Watch This Video Explaining What Everyone in The Movie Credits Actually Does
A major hat tip to John P. Hess at Filmmaker IQ for putting together this incredibly thorough video describing not only what everyone on a film set does, but how they work together, how their departments operate, and how, in our minds at least, a film set can be the most egalitarian dictatorship (the director runs the show, in the end) in the world. While most people will only sit through the credits to catch a post-credits scene (or five) or some hilarious outtakes, this video is a great reminder of what we've been writing about for years; film and televison is one of the most collaborative artistic mediums on the planet, and it takes the work of dozens, sometimes hundreds of people to create a single film or show.
For the past five plus years we’ve been doing our level best to introduce you to the people whose names you see scrolling past during the credits (hence our name). We've interviewed cinematographers, costume designers, production designers, stunt professionals, editors, screenwriters, special and visual effects wizards, hair and make-up geniuses (the list is roughly as long as the credits after a movie) and so on, and this video does an excellent job of situating all of these artists in their roles.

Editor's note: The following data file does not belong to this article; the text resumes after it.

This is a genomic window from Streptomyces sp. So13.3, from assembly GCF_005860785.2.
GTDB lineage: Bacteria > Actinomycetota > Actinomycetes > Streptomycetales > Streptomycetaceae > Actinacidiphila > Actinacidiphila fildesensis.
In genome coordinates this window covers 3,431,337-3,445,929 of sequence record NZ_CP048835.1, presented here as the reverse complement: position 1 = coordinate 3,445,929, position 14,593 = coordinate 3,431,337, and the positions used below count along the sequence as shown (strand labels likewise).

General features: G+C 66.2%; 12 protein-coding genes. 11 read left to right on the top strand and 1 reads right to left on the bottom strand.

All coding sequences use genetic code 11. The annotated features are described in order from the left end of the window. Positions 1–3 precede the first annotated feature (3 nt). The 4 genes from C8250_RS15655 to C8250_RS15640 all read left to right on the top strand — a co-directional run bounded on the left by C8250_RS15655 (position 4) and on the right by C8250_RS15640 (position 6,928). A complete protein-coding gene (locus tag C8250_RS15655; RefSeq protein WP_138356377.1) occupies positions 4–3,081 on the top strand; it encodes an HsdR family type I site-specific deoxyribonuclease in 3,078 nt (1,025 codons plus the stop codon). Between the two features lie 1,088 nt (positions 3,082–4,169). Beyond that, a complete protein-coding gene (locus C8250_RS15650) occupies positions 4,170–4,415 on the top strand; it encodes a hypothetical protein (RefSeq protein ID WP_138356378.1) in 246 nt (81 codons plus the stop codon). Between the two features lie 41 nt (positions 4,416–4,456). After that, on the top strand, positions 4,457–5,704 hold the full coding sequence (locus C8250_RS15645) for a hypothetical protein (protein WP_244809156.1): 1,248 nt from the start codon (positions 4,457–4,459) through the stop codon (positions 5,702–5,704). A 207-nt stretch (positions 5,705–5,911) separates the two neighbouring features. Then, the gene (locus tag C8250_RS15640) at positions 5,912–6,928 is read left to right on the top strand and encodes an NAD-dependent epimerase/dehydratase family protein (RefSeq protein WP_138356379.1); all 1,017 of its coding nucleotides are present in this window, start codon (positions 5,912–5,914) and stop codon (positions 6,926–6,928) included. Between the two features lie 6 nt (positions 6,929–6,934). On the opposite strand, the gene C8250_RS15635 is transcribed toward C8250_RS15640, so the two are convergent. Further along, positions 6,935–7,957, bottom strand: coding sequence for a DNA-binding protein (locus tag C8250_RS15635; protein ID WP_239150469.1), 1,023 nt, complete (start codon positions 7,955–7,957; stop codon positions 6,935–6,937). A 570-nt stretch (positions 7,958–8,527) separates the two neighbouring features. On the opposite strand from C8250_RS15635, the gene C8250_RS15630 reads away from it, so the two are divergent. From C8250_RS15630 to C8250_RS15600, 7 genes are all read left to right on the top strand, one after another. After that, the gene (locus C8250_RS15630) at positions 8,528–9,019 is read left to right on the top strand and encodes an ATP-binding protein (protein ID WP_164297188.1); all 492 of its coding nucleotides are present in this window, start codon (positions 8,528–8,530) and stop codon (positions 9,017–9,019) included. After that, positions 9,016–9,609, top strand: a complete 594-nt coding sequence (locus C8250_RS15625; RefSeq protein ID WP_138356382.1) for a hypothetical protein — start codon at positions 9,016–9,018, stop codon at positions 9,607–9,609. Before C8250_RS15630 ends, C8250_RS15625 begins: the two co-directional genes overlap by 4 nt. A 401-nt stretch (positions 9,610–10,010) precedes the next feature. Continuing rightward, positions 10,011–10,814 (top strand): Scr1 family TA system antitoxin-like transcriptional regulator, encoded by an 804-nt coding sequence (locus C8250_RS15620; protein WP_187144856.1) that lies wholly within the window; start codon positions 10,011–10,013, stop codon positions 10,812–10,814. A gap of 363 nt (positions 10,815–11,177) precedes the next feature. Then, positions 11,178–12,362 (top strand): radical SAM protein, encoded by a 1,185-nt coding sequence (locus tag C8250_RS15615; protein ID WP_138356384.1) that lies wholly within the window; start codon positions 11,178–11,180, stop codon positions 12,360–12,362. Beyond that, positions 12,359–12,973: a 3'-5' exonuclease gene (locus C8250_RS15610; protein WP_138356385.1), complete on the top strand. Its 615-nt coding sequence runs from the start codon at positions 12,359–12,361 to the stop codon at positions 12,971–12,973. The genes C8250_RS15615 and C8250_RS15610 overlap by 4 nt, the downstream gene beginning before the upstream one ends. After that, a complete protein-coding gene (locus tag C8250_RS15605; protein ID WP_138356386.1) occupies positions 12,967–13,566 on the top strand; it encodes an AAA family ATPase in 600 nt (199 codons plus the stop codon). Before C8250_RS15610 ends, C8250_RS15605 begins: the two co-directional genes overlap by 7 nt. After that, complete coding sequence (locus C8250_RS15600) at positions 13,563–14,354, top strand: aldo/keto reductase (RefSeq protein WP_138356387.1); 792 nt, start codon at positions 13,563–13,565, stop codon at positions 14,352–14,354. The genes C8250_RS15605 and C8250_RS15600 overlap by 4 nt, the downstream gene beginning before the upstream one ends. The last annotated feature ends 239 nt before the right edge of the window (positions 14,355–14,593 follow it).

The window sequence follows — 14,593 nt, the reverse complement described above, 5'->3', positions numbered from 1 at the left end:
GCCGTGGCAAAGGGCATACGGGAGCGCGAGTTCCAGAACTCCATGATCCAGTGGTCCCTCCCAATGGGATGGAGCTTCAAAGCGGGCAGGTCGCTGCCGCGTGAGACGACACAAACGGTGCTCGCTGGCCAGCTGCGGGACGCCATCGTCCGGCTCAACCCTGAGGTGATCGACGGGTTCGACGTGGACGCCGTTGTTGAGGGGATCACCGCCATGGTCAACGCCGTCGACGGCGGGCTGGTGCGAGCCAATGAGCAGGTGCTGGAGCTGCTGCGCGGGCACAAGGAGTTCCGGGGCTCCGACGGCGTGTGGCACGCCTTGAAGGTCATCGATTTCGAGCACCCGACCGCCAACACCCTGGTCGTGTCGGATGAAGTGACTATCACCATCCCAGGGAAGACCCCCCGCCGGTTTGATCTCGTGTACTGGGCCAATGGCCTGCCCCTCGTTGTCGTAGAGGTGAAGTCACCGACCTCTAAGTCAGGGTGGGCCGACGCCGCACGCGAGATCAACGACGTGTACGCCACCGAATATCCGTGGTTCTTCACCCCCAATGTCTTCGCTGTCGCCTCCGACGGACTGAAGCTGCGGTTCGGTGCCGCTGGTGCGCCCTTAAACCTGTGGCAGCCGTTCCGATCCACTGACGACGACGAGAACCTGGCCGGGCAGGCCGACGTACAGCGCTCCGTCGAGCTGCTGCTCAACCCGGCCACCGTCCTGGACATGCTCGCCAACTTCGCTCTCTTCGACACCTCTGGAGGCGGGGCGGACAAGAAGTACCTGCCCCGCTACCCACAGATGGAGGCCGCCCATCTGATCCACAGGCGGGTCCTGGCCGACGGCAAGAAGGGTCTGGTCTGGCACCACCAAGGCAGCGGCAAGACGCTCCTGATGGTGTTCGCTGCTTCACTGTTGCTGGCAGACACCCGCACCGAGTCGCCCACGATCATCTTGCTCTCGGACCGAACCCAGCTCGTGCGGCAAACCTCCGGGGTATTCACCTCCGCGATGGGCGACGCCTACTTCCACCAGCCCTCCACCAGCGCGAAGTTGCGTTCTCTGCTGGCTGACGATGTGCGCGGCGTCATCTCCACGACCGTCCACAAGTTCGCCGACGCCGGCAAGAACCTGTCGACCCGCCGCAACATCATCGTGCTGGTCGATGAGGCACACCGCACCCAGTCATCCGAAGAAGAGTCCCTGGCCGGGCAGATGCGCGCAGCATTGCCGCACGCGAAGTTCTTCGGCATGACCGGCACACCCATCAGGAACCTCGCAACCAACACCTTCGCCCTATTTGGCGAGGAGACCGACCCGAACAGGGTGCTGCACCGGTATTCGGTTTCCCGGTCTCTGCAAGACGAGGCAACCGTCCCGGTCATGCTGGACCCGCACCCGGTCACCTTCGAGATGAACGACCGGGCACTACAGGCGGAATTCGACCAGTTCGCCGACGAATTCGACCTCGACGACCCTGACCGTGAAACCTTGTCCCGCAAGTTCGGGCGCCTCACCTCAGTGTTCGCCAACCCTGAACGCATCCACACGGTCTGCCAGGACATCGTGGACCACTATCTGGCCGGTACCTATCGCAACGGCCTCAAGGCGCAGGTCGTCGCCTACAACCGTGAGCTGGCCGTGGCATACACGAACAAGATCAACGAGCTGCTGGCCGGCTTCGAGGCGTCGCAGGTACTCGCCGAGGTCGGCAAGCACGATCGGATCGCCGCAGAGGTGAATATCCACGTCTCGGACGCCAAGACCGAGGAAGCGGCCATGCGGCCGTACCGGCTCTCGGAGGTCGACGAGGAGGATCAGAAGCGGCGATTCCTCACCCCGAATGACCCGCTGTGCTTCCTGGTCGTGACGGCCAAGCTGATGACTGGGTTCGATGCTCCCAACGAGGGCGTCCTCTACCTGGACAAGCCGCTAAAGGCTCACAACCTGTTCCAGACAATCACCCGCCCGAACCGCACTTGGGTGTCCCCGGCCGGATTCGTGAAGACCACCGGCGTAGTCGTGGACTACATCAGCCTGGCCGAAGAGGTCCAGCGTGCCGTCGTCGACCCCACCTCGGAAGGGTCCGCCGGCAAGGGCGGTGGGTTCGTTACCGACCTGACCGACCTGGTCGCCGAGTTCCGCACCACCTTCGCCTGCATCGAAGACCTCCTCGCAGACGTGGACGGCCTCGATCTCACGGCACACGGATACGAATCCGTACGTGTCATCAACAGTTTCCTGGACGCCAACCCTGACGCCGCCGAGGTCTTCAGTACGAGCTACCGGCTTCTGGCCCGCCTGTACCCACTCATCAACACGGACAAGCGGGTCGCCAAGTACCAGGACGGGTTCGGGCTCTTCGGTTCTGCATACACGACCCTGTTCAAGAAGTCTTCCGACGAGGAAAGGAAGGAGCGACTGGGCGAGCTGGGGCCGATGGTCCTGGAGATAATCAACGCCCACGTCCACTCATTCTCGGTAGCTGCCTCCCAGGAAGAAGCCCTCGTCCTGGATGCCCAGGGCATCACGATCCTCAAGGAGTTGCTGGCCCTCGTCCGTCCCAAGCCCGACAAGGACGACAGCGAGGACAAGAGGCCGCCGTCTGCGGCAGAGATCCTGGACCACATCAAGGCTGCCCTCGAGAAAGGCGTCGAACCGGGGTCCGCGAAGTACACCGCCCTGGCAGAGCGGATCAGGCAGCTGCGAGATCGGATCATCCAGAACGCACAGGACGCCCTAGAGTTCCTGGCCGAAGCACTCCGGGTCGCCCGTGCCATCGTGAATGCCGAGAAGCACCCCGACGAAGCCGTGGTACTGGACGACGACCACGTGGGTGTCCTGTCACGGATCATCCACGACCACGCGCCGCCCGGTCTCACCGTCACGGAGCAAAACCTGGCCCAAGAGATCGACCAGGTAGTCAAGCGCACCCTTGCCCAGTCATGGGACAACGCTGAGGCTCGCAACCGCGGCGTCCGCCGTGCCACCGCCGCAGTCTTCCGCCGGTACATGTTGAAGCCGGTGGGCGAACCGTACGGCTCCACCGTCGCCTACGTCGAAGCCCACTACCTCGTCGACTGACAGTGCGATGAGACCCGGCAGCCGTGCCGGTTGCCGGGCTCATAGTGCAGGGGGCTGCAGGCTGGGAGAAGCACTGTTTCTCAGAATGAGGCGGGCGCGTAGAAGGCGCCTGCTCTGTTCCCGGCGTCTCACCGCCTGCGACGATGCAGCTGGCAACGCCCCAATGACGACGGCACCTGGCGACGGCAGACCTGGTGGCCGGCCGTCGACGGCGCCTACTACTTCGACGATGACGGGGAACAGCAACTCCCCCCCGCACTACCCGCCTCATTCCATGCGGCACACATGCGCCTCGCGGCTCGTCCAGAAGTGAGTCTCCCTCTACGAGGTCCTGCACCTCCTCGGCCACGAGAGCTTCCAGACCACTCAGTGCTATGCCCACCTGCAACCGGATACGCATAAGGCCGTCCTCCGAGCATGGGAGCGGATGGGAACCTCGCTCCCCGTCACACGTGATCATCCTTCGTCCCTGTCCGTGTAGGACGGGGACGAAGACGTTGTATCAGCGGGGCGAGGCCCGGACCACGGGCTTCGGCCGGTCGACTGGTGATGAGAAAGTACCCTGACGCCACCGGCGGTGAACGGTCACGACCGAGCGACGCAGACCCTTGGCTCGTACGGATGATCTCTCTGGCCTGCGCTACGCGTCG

While we all love hearing about actors and directors (and we love interviewing them), the below-the-line talent we speak to every week deserve mention. Look at our featured image above; you see stars Zoe Saldana and Chris Pratt on the set of Guardians of the Galaxy Vol 2., but you'll notice the boom mic hovering just above them—this is being held by boom operator, a member of the sound department, who is standing just off screen using this long piece of equipment to capture their dialogue. The three boom operators on the film were Jeffrey Humphreys, Jason Lewis and Ian Bender, and if you ever get a chance to hold a boom mic, try keeping it aloft over your head for a long period time—it's hard. Now imagine doing this while also making sure you're not in the shot, but are close enough to capture the actors dialogue while they're moving, running, leaping, diving, or any other number of things that will happen during a scene. It's demanding and important work, and this video helps illuminate just how many talented people like this are working on a film production.